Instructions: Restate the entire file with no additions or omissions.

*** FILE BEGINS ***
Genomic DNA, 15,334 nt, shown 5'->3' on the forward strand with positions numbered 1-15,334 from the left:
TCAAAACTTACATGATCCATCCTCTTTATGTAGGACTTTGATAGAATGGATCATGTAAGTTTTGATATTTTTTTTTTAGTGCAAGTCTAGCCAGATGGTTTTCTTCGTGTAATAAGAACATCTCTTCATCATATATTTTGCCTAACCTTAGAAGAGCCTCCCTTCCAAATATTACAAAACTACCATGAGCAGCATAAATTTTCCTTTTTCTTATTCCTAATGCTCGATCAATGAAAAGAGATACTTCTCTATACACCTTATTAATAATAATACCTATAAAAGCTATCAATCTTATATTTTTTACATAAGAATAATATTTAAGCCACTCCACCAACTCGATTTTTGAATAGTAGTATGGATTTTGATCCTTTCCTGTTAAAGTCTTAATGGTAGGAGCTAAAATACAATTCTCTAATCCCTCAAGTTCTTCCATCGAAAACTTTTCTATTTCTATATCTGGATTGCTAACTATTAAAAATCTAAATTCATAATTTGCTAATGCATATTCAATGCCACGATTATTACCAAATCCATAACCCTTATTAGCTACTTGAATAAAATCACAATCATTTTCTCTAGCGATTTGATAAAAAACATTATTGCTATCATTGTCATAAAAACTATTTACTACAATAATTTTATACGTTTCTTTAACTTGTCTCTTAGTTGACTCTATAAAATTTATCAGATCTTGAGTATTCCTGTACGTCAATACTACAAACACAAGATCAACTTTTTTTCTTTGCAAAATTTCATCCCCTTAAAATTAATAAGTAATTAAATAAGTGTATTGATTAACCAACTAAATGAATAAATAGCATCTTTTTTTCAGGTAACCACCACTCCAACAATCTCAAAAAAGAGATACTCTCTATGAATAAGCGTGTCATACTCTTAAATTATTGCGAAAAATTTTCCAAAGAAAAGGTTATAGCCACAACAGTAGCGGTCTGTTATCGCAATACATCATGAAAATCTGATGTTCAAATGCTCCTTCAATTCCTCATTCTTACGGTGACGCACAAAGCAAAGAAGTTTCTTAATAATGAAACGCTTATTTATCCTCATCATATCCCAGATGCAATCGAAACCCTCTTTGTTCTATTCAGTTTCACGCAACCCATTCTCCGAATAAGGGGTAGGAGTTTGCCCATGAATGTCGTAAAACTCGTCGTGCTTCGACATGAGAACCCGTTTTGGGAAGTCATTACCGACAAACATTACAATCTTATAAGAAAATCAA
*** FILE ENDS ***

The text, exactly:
Genomic DNA, 15,334 nt, shown 5'->3' on the forward strand with positions numbered 1-15,334 from the left:
TCAAAACTTACATGATCCATCCTCTTTATGTAGGACTTTGATAGAATGGATCATGTAAGTTTTGATATTTTTTTTTTAGTGCAAGTCTAGCCAGATGGTTTTCTTCGTGTAATAAGAACATCTCTTCATCATATATTTTGCCTAACCTTAGAAGAGCCTCCCTTCCAAATATTACAAAACTACCATGAGCAGCATAAATTTTCCTTTTTCTTATTCCTAATGCTCGATCAATGAAAAGAGATACTTCTCTATACACCTTATTAATAATAATACCTATAAAAGCTATCAATCTTATATTTTTTACATAAGAATAATATTTAAGCCACTCCACCAACTCGATTTTTGAATAGTAGTATGGATTTTGATCCTTTCCTGTTAAAGTCTTAATGGTAGGAGCTAAAATACAATTCTCTAATCCCTCAAGTTCTTCCATCGAAAACTTTTCTATTTCTATATCTGGATTGCTAACTATTAAAAATCTAAATTCATAATTTGCTAATGCATATTCAATGCCACGATTATTACCAAATCCATAACCCTTATTAGCTACTTGAATAAAATCACAATCATTTTCTCTAGCGATTTGATAAAAAACATTATTGCTATCATTGTCATAAAAACTATTTACTACAATAATTTTATACGTTTCTTTAACTTGTCTCTTAGTTGACTCTATAAAATTTATCAGATCTTGAGTATTCCTGTACGTCAATACTACAAACACAAGATCAACTTTTTTTCTTTGCAAAATTTCATCCCCTTAAAATTAATAAGTAATTAAATAAGTGTATTGATTAACCAACTAAATGAATAAATAGCATCTTTTTTTCAGGTAACCACCACTCCAACAATCTCAAAAAAGAGATACTCTCTATGAATAAGCGTGTCATACTCTTAAATTATTGCGAAAAATTTTCCAAAGAAAAGGTTATAGCCACAACAGTAGCGGTCTGTTATCGCAATACATCATGAAAATCTGATGTTCAAATGCTCCTTCAATTCCTCATTCTTACGGTGACGCACAAAGCAAAGAAGTTTCTTAATAATGAAACGCTTATTTATCCTCATCATATCCCAGATGCAATCGAAACCCTCTTTGTTCTATTCAGTTTCACGCAACCCATTCTCCGAATAAGGGGTAGGAGTTTGCCCATGAATGTCGTAAAACTCGTCGTGCTTCGACATGAGAACCCGTTTTGGGAAGTCATTACCGACAAACATTACAATCTTATAAGAAAATCAA